Beardless Irises – and Giveaway

Beardless Irises: A plant for Every Garden Situation
Beardless Irises: A plant for Every Garden Situation

I recently reviewed Beardless Irises: A plant for every garden situation and now Schiffer publishing is offering a Giveaway of this beautiful, fascinating and useful book.

  I have been reading Beardless Irises: A Plant for Every Garden Situation by Keven C. Vaughn and published by Schiffer.  My own experience with beardless irises is with Siberian irises which are one of the most beautiful and easy care flowers in the world, and Japanese irises which often have a flatter flower and are truly spectacular. I never knew that beardless irises ranged from the sweet and petite, to the tall and stunning spurias.

            I never knew anything about Pacific coast native irises which we cannot really grow in our area because of the winters, but amazingly Louisiana irises, and spuria irises are definite possibilities. I will never take the iris family for granted again.

            Vaughn is a scholar, hybridizer and has a PhD in plant genetics. He gives us  common gardeners the information about whether a particular type of iris will thrive in our climate, as well as the usual cultural info about soil, fertilizer and sun requirements, but the book is also rich in the stories of hybridizers and their work. If you like to know how a stunning plant came to be, or even how to create your own hybrids, this is the book for you.

If you would like a chance to win a copy of this book with its stunning photographs of the many varieties and cultivars of beardless irises, all you have to do is leave a comment below. Perhaps you have a favorite iris to mention. I will have a drawing for this book on Wednesday, August 19.  Good luck!


Japanese iris
Japanese iris on display

This Post Has 16 Comments

  1. Stuart

    Beardless Irises add grace & beauty to our garden.

  2. Sharon Rogalski

    love crested iris

  3. marjorie

    I love seeing them all over town in Spring. Then I know winter is truly gone for a while! Would love to learn more about them!

  4. Lita Sollisch

    A couple of years ago I planted Dwarf Iris in my rock garden. They performed very well and have spread. Yellow and purple beauties. Give them a try!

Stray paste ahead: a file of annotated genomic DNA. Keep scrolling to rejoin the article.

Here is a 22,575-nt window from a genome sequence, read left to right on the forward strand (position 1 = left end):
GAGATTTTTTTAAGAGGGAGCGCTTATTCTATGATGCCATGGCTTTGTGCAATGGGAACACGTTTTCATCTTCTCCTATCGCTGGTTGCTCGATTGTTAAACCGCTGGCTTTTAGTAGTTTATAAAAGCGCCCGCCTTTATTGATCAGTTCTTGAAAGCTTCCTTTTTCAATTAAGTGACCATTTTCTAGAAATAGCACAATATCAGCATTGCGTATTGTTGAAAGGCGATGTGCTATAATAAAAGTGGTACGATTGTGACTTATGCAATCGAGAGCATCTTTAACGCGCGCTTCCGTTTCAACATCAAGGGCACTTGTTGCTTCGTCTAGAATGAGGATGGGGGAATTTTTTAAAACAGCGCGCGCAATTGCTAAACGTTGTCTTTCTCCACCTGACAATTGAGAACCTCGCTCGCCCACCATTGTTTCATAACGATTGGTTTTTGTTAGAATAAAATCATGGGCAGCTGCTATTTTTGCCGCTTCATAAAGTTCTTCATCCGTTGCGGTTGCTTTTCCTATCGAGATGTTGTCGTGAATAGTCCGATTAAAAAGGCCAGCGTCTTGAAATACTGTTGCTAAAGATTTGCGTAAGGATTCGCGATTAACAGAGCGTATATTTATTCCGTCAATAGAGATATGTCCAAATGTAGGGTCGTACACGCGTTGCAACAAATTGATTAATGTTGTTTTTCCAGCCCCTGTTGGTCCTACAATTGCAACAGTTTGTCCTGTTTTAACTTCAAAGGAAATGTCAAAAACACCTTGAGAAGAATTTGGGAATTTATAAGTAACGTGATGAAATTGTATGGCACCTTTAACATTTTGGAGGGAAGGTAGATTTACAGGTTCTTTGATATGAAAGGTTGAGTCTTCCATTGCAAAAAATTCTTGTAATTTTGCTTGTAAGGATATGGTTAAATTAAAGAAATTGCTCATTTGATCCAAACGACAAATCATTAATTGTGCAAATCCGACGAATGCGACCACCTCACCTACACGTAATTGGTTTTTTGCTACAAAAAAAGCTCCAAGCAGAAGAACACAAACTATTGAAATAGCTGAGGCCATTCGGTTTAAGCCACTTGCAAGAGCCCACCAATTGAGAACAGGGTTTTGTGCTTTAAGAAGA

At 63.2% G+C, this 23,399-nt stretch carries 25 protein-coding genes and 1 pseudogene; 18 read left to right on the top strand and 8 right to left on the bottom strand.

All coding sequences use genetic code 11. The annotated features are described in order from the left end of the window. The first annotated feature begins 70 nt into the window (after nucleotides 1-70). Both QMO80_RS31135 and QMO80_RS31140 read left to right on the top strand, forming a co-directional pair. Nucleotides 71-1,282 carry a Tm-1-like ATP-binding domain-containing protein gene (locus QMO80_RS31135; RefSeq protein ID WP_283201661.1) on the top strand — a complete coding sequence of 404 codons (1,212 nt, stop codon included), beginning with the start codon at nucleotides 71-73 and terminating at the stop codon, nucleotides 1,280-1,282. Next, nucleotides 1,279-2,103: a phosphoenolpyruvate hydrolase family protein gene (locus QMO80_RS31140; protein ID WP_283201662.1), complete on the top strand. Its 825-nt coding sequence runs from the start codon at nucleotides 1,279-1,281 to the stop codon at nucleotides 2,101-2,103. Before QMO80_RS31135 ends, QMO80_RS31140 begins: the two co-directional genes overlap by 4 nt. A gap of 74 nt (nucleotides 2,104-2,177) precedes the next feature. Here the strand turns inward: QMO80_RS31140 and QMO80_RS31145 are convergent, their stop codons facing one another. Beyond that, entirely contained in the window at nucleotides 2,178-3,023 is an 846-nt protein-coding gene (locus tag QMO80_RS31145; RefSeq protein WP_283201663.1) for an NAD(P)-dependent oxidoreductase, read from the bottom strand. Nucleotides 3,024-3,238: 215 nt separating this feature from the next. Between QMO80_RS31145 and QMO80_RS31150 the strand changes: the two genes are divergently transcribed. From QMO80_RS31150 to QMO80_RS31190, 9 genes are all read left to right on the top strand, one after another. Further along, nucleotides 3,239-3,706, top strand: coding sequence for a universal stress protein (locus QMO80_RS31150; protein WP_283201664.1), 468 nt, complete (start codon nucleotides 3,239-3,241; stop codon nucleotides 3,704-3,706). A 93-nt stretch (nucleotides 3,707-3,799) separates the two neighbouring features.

5. Leslie Clark

    I am looking forward to seeing the Iris in my newly planted Iris garden, and to seeing the ones you gave me! If I win the book, I may even be able to give some names to them.

  6. Gretchen

    I am a recent transplant to Franklin County and am planning a cutting garden for 2016. Irises will be a most welcome and beautiful addition!

  7. thesalemgarden

    I love iris.. it was even my wedding flower, long before I really grew gardens!

  8. Jan Adam

    Beautiful! They are such a beautiful part of Spring!

  9. Una Miller

    I have some iris in my front yard, always love that they herald spring.

  10. fawnjenee

    They are so elegant a flower. I planted one at our old house and never got to enjoy it, time to find a spot here!

  11. Dee

    Hi Pat, don’t enter me into the drawing because someone else should win. I get too much already. I wanted to tell you how pretty your garden is though. Simply lovely. My blackberry lilies haven’t done much for two years. I wonder if I should live them this fall and put them elsewhere. Maybe they are too crowded with other things. I think I’ll ask Fairegarden what she thinks. Happy Bloom Day my friend!~~Dee

  12. Cathy

    Oh I definitely prefer these to the bearded ones…

  13. Annieman

    The irises on the cover look gorgeous! I would love to learn more about them!

  14. Donna Sullivan

    Yes they are lovely.

  15. Richard

    I am a new follower of your blog but this book just makes me nostalgic and yearn for my mother’s beautiful garden. I don’t know the type of irises she grew but they were just spectacular. She passed away a few years ago and the garden went to seed but the memories will be with me forever.

  16. Denise D Hammond

    I am constantly trying to give away Siberian iris. I only require that folks dig them out themselves. Wish I was as fortunate growing the bearded variety which seem to be very temperamental.

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